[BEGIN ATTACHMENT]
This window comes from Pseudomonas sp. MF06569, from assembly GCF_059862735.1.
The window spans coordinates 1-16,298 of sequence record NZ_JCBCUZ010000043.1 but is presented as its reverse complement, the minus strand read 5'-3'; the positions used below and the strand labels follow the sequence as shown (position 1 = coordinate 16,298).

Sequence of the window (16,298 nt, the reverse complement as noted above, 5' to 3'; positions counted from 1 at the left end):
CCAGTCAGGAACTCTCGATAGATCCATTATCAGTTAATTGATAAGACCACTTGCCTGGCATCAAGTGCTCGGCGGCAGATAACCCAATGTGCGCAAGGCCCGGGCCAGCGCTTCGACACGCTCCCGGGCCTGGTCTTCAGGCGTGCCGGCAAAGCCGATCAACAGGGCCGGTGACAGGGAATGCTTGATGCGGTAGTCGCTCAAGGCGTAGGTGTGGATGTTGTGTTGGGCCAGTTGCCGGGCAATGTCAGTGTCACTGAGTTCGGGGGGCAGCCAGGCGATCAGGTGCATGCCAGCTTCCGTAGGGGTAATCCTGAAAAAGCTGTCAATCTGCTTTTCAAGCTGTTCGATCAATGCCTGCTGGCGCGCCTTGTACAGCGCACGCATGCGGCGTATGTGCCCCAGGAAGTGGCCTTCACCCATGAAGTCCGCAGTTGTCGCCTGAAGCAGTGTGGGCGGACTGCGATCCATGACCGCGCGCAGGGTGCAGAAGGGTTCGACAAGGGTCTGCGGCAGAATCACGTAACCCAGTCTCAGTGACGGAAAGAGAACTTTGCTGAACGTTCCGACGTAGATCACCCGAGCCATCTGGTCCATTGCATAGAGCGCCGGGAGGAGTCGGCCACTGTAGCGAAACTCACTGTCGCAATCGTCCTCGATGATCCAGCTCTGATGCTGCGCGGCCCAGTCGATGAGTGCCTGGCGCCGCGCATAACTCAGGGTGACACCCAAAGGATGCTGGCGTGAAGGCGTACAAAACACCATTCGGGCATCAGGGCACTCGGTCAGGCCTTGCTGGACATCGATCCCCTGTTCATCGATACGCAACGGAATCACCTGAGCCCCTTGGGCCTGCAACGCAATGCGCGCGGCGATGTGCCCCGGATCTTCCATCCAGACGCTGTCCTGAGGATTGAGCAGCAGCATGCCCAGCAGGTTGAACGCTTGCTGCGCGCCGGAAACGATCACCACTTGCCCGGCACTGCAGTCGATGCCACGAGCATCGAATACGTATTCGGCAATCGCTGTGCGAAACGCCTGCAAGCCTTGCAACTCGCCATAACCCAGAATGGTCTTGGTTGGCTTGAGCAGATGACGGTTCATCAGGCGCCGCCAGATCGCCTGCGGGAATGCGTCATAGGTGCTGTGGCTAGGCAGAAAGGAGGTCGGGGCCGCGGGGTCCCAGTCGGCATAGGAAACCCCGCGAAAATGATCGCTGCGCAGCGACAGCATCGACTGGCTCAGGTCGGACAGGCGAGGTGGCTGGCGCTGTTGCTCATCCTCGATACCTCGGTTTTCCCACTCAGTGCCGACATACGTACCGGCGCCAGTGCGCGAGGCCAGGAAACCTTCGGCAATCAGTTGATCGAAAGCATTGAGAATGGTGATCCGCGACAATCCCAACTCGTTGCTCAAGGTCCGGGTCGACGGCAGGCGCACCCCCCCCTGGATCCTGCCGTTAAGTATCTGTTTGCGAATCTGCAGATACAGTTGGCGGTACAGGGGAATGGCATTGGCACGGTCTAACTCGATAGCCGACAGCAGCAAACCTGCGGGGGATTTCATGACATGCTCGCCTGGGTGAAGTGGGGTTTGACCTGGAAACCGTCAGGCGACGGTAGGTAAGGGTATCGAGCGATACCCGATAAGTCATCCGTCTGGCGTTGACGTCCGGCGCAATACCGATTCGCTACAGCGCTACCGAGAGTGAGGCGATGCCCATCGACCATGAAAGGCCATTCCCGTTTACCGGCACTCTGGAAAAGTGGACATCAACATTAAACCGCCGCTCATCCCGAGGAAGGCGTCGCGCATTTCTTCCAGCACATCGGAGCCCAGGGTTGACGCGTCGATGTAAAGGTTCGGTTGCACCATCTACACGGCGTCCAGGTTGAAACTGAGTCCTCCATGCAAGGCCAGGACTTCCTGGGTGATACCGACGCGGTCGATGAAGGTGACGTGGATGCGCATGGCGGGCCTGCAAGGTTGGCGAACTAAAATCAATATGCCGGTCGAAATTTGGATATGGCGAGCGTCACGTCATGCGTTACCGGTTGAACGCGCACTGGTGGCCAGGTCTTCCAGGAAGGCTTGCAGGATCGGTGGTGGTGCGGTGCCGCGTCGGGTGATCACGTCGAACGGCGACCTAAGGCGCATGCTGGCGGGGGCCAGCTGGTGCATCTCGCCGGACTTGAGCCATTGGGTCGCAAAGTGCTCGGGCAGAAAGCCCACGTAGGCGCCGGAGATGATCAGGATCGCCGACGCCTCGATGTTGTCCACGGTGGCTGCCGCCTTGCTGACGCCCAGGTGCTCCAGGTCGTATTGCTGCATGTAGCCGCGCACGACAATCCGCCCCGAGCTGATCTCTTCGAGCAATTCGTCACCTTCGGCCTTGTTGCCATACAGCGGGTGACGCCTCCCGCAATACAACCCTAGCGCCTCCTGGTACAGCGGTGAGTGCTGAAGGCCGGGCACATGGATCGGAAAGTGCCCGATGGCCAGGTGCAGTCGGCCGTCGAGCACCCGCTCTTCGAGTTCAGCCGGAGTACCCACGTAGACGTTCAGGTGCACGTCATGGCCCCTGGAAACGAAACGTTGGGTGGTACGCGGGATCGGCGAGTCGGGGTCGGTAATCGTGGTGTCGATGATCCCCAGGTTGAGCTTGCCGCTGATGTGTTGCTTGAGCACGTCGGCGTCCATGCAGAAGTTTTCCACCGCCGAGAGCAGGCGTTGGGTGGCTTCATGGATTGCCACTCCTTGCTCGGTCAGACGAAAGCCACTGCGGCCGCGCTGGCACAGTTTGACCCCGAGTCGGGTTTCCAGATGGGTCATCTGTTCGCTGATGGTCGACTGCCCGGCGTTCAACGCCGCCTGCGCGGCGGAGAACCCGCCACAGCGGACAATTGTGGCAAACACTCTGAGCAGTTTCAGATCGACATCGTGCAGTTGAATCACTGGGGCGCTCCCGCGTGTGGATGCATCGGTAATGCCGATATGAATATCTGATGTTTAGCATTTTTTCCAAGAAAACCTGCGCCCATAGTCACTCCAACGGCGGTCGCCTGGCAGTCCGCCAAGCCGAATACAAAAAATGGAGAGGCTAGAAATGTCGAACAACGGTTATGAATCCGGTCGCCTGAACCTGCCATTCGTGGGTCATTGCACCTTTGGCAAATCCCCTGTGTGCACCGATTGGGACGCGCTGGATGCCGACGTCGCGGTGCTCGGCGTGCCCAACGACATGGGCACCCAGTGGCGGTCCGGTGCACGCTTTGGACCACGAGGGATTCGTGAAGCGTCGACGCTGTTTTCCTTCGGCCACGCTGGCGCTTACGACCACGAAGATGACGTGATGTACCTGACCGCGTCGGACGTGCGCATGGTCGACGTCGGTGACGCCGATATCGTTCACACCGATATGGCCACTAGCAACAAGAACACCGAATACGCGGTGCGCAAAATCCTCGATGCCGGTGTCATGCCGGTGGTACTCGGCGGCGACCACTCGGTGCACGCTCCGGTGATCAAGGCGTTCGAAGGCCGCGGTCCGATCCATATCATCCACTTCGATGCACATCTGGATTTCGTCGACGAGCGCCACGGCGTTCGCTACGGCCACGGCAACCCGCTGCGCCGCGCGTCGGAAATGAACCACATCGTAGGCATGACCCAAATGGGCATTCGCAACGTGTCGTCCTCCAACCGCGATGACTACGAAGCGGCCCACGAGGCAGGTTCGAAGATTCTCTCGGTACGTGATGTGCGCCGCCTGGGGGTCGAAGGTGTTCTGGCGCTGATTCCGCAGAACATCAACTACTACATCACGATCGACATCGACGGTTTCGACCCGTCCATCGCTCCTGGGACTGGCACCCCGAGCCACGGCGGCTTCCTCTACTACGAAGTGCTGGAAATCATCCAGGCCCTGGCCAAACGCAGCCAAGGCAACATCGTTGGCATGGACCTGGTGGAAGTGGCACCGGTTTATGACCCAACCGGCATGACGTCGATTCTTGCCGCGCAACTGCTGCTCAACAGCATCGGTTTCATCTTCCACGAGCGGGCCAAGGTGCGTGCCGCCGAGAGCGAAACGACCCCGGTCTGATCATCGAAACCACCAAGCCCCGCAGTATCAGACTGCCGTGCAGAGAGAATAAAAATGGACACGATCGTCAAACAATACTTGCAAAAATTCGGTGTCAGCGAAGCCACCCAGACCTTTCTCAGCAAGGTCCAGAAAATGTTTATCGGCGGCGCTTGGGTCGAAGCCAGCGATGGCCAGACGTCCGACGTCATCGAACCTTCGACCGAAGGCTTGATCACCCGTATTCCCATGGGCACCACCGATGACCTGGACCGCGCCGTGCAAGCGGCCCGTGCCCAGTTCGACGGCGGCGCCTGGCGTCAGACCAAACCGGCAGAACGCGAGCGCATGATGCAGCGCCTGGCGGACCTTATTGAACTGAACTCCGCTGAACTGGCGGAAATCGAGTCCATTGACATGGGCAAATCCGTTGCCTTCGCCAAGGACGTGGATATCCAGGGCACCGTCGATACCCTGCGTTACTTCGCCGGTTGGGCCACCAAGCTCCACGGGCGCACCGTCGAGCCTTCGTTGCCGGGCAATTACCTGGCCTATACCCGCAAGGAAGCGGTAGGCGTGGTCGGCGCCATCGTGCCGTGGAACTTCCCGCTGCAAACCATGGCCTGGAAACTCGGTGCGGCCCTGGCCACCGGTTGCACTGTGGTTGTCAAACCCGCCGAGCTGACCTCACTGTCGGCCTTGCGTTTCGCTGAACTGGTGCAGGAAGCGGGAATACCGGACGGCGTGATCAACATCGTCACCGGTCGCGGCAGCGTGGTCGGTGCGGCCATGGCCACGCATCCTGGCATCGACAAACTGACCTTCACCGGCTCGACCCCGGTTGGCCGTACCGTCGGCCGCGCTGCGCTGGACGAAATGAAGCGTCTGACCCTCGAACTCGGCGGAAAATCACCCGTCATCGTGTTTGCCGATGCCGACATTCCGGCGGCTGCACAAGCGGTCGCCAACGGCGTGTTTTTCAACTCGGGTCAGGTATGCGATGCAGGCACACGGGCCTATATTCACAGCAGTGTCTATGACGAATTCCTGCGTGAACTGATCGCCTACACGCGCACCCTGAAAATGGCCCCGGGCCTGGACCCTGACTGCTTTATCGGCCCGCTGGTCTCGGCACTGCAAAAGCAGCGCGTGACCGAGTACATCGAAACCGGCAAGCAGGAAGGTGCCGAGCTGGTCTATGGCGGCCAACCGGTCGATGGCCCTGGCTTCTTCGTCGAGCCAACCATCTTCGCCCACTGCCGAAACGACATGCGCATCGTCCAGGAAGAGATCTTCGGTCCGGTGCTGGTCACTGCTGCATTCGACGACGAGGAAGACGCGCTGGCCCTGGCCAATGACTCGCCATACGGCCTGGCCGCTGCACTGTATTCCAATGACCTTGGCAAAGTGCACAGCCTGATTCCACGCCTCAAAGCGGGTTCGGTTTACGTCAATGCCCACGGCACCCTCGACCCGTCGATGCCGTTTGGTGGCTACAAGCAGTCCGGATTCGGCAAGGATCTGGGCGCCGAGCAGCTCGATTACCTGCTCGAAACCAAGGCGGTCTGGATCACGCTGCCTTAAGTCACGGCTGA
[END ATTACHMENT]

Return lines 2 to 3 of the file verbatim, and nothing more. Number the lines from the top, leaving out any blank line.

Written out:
The window spans coordinates 1-16,298 of sequence record NZ_JCBCUZ010000043.1 but is presented as its reverse complement, the minus strand read 5'-3'; the positions used below and the strand labels follow the sequence as shown (position 1 = coordinate 16,298).

Sequence of the window (16,298 nt, the reverse complement as noted above, 5' to 3'; positions counted from 1 at the left end):